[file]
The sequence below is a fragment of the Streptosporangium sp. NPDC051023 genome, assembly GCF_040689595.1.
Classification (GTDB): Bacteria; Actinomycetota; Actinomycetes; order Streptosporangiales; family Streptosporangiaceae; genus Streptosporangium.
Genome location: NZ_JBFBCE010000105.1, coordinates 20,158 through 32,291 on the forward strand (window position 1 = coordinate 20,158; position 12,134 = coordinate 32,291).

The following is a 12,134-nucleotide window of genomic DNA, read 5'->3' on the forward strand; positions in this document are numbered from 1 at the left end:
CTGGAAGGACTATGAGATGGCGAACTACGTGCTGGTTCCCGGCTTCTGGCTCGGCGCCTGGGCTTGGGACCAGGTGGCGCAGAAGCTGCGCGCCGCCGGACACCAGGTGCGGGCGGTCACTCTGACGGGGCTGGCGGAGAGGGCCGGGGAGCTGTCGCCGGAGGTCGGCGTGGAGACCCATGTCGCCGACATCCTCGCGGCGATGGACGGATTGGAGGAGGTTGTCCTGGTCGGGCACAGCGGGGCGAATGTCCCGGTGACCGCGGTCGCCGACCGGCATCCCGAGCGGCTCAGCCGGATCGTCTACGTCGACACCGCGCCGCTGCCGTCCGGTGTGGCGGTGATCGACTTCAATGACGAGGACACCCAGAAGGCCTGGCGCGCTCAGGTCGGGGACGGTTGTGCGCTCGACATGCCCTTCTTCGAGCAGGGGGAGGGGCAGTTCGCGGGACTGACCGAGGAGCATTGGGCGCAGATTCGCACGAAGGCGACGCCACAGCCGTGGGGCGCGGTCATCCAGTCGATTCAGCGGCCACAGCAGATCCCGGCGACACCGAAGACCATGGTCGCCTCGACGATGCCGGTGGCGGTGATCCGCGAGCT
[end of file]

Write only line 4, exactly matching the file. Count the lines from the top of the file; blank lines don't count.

The following is a 12,134-nucleotide window of genomic DNA, read 5'->3' on the forward strand; positions in this document are numbered from 1 at the left end: